One year in 2 minutes

Follow me on twitter: @eirikso 🙂

And vote this one UP on Reddit here.

One year in 2 minutes from Eirik Solheim on Vimeo.

Link to video on YouTube. Visit The Philter Lounge to download and listen to more amazing music by Magnus Gangstad.

Update: By popular demand. Both from the comments and from twitter. The version with no zoom-effect.

Link to video on youtube.

The story

Since 2005 I have done different projects documenting the change of the seasons outside our living room window. The first project was a couple of stills taken with a compact camera. The video I made got nearly 100 000 views on YouTube. Not much today, but this was in 2005…

The next video I made was done in 2007 and with a Canon 400D. Based on stills shot at irregular intervals. That video got more than two million views on YouTube, one million on Vimeo and was featured on CNN, The Weather Channel, NHK in Japan and countless other TV stations, web sites and exhibitions.

In 2009 I documented the changes with video clips shot with my Canon 5D Mark II. The three videos I made are closing in on one million views and have also been featured on TV, in commercials and music videos.

But none of these three projects have been a true time lapse. They’re not videos based on a camera that has snapped images at regular images all through one year.

The true time lapse

I placed my old SLR in our window in january last year. Hooked it up to our home server and gave it power through an adapter. Then I used software to control the camera. It has snapped one image every 30 minutes for one year now. Both the Mac and the Camera was hooked up to a UPS as well. I have lost a couple of images due to some computer crashes and camera crashes. But in general the system has been remarkably stable and given me more than 16 000 images to play with.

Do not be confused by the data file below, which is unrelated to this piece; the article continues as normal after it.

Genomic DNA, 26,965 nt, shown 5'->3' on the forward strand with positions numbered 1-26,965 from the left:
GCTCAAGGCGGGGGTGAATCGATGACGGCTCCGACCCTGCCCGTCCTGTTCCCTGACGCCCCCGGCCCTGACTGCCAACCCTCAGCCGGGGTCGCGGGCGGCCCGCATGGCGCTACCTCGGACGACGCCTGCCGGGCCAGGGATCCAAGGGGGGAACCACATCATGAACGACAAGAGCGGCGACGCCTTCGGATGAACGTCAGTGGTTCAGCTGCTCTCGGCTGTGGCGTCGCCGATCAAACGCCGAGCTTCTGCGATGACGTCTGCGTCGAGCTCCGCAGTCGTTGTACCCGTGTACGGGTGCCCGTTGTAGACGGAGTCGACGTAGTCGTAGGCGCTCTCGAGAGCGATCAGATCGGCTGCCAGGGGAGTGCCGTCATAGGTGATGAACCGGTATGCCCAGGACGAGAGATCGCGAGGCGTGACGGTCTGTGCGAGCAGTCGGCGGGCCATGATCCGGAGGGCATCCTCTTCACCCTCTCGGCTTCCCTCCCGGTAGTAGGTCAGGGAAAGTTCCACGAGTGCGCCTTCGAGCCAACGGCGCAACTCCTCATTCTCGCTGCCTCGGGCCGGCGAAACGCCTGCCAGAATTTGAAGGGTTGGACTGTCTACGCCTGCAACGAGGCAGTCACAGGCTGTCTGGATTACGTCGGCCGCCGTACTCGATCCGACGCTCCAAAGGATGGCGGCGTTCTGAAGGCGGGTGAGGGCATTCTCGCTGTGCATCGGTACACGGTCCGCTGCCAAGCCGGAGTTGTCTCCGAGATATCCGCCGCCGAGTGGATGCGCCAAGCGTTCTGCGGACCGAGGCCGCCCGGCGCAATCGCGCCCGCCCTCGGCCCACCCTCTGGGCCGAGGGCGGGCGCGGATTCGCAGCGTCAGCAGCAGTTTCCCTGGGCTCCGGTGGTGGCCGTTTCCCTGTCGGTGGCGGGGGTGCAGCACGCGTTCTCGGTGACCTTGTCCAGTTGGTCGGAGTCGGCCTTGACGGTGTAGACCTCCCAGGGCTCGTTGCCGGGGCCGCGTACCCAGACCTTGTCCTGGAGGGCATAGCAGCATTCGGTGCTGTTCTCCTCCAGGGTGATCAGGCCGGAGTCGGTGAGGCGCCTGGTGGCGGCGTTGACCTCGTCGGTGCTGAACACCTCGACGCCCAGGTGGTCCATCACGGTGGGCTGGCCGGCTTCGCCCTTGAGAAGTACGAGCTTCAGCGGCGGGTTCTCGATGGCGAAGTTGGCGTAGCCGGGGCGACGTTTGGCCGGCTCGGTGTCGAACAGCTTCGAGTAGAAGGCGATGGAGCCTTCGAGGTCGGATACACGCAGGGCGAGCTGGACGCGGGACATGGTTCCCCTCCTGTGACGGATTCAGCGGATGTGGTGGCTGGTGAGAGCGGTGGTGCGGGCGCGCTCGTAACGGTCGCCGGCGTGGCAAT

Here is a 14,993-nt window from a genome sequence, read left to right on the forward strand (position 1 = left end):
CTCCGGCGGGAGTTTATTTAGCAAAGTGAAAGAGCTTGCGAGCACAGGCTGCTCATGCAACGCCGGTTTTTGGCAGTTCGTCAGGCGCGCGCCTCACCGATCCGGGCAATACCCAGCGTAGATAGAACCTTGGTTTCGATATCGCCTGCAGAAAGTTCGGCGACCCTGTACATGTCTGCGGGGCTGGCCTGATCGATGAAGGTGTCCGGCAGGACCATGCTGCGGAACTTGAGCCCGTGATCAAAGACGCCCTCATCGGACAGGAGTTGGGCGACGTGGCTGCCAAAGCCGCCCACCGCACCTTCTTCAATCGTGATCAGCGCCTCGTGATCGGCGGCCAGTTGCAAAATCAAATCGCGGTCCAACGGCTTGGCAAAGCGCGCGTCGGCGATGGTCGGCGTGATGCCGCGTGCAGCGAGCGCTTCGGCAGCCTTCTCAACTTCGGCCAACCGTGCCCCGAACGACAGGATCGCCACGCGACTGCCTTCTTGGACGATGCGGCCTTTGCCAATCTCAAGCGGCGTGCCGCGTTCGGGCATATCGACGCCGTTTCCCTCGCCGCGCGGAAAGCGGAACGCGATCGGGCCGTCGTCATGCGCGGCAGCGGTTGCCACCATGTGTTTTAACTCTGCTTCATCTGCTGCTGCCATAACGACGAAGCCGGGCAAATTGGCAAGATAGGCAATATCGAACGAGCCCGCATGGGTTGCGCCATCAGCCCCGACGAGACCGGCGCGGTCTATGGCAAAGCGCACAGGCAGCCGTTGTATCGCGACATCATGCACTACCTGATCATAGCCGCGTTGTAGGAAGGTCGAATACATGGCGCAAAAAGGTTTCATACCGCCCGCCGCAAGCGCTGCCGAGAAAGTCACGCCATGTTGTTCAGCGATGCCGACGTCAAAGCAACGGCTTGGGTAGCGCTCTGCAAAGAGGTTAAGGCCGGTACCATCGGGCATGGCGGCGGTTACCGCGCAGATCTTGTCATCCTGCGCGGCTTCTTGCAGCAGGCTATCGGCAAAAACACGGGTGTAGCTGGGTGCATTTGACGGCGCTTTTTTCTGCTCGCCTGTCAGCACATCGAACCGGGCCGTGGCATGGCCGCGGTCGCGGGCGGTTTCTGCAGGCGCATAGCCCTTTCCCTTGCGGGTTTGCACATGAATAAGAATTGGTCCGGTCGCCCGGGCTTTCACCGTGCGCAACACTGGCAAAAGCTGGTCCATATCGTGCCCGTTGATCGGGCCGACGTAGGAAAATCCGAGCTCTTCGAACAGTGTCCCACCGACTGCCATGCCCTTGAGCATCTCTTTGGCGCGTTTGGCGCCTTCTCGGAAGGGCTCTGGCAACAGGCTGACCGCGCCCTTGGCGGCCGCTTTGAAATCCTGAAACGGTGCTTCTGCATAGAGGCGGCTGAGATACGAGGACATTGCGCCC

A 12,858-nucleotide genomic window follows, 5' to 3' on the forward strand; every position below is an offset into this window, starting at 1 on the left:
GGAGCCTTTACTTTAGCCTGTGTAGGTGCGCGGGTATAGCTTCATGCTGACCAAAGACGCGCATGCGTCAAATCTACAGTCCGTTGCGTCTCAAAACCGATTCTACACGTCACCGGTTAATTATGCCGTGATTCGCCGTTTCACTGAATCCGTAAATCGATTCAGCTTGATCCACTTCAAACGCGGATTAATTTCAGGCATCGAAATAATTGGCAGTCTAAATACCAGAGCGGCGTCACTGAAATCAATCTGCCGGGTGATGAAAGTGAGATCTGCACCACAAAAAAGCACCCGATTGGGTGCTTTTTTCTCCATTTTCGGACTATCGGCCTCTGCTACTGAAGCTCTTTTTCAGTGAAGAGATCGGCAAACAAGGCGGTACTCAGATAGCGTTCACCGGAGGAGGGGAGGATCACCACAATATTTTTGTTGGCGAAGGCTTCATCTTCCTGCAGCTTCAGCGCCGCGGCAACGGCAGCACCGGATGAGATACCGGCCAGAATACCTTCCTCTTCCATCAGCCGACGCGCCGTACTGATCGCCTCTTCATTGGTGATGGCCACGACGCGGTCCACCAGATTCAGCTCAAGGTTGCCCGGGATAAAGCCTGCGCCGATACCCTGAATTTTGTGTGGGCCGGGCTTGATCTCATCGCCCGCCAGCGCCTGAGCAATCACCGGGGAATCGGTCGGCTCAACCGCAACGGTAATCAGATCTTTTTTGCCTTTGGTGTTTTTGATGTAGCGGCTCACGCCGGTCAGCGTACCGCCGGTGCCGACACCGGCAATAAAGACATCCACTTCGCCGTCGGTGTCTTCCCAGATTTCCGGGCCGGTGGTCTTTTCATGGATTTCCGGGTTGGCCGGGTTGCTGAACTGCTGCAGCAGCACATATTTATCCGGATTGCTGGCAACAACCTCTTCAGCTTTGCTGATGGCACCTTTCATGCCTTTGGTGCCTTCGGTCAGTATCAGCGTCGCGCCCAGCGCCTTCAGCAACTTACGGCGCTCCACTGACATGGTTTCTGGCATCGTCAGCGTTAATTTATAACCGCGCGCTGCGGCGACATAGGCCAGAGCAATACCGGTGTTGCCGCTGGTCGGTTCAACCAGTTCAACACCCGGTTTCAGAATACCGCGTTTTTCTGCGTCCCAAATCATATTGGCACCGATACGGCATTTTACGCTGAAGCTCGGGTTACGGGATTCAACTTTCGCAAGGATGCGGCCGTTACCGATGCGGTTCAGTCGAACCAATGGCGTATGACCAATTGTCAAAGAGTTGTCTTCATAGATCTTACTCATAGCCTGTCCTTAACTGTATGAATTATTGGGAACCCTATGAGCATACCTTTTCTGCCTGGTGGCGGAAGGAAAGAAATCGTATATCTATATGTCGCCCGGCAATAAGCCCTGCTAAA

The first thing I did was to make a still image showing a whole year.

The system

The camera was my trusted old Canon 400D with an EF-S 10-22. Used for several years before I bought my 5D Mark II. I mounted it on a special shelf and covered it with black cloth to avoid reflections in the window. I actually glued the camera to the shelf to make sure it wouldn’t move for a year. Then I did some test shots and ended up with ISO400 and f6,3. The exposure time was set to auto along with the white balance.

I decided to shoot both RAW and high quality JPG. The only problem I’ve had with the camera is a couple of crashes while it was transferring the image to the computer. Something that could only be solved with a complete reset of the camera. Not turning it off and on again. But cutting the power completely and power it back on.

And at this point it’s time to thank my family and all people visiting us during this year. We’ve had an SLR in our living room making a clear shutter release sound every half hour for a year…

How I made the video

One of the things I wanted to do was to make a true time lapse. The first video is the two minute version that you saw at the top of this post. It’s made of images shot during the day all through 2010. First I added all the images to Apple Aperture. In general I prefer Adobe Lightroom, but I couldn’t do all the time based selections and searches I wanted in Lightroom. So, I used Aperture to select images. I exported all images taken between 0900 and 1400 because I wanted daytime images only for this video. Then I imported them to Lightroom to do some adjustments. Better white balance, some sharpening, lens correction etc.